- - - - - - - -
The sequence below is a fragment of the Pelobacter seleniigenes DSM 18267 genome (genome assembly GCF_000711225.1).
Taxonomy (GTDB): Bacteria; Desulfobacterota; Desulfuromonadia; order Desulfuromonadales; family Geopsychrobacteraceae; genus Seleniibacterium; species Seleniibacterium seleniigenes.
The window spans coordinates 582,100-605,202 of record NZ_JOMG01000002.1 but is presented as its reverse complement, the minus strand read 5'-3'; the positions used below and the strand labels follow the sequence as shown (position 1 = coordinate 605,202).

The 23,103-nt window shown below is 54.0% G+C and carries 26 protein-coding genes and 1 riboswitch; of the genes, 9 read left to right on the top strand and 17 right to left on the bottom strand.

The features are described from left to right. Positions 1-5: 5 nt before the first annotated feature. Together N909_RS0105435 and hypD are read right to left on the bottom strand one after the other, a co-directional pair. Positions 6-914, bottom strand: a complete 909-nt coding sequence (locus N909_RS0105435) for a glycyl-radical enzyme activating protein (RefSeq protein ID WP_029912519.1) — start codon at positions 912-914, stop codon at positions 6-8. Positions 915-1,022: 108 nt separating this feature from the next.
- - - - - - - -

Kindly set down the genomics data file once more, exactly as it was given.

The sequence below is a fragment of the Pelobacter seleniigenes DSM 18267 genome (genome assembly GCF_000711225.1).
Taxonomy (GTDB): Bacteria; Desulfobacterota; Desulfuromonadia; order Desulfuromonadales; family Geopsychrobacteraceae; genus Seleniibacterium; species Seleniibacterium seleniigenes.
The window spans coordinates 582,100-605,202 of record NZ_JOMG01000002.1 but is presented as its reverse complement, the minus strand read 5'-3'; the positions used below and the strand labels follow the sequence as shown (position 1 = coordinate 605,202).

The 23,103-nt window shown below is 54.0% G+C and carries 26 protein-coding genes and 1 riboswitch; of the genes, 9 read left to right on the top strand and 17 right to left on the bottom strand.

The features are described from left to right. Positions 1-5: 5 nt before the first annotated feature. Together N909_RS0105435 and hypD are read right to left on the bottom strand one after the other, a co-directional pair. Positions 6-914, bottom strand: a complete 909-nt coding sequence (locus N909_RS0105435) for a glycyl-radical enzyme activating protein (RefSeq protein ID WP_029912519.1) — start codon at positions 912-914, stop codon at positions 6-8. Positions 915-1,022: 108 nt separating this feature from the next.